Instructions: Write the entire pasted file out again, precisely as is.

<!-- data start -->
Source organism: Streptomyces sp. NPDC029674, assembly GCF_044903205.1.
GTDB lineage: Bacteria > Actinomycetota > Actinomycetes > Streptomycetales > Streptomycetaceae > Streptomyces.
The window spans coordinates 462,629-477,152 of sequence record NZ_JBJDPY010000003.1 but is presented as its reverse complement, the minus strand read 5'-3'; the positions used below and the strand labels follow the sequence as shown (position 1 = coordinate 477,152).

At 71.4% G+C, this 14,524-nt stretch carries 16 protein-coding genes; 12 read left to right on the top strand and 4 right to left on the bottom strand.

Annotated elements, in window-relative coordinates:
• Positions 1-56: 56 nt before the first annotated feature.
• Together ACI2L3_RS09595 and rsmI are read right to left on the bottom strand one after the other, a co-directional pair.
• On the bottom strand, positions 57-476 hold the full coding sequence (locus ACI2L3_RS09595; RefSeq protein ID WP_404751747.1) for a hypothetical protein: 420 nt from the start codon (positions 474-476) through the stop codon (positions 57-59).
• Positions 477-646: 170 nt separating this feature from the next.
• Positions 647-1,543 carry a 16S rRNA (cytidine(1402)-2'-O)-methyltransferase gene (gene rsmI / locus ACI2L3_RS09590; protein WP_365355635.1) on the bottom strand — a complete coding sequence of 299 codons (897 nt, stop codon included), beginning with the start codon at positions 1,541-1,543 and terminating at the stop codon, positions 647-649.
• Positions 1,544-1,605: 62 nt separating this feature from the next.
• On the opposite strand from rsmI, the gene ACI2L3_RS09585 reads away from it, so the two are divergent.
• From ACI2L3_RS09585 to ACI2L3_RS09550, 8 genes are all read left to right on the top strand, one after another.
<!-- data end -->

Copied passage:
Source organism: Streptomyces sp. NPDC029674, assembly GCF_044903205.1.
GTDB lineage: Bacteria > Actinomycetota > Actinomycetes > Streptomycetales > Streptomycetaceae > Streptomyces.
The window spans coordinates 462,629-477,152 of sequence record NZ_JBJDPY010000003.1 but is presented as its reverse complement, the minus strand read 5'-3'; the positions used below and the strand labels follow the sequence as shown (position 1 = coordinate 477,152).

At 71.4% G+C, this 14,524-nt stretch carries 16 protein-coding genes; 12 read left to right on the top strand and 4 right to left on the bottom strand.

Annotated elements, in window-relative coordinates:
• Positions 1-56: 56 nt before the first annotated feature.
• Together ACI2L3_RS09595 and rsmI are read right to left on the bottom strand one after the other, a co-directional pair.
• On the bottom strand, positions 57-476 hold the full coding sequence (locus ACI2L3_RS09595; RefSeq protein ID WP_404751747.1) for a hypothetical protein: 420 nt from the start codon (positions 474-476) through the stop codon (positions 57-59).
• Positions 477-646: 170 nt separating this feature from the next.
• Positions 647-1,543 carry a 16S rRNA (cytidine(1402)-2'-O)-methyltransferase gene (gene rsmI / locus ACI2L3_RS09590; protein WP_365355635.1) on the bottom strand — a complete coding sequence of 299 codons (897 nt, stop codon included), beginning with the start codon at positions 1,541-1,543 and terminating at the stop codon, positions 647-649.
• Positions 1,544-1,605: 62 nt separating this feature from the next.
• On the opposite strand from rsmI, the gene ACI2L3_RS09585 reads away from it, so the two are divergent.
• From ACI2L3_RS09585 to ACI2L3_RS09550, 8 genes are all read left to right on the top strand, one after another.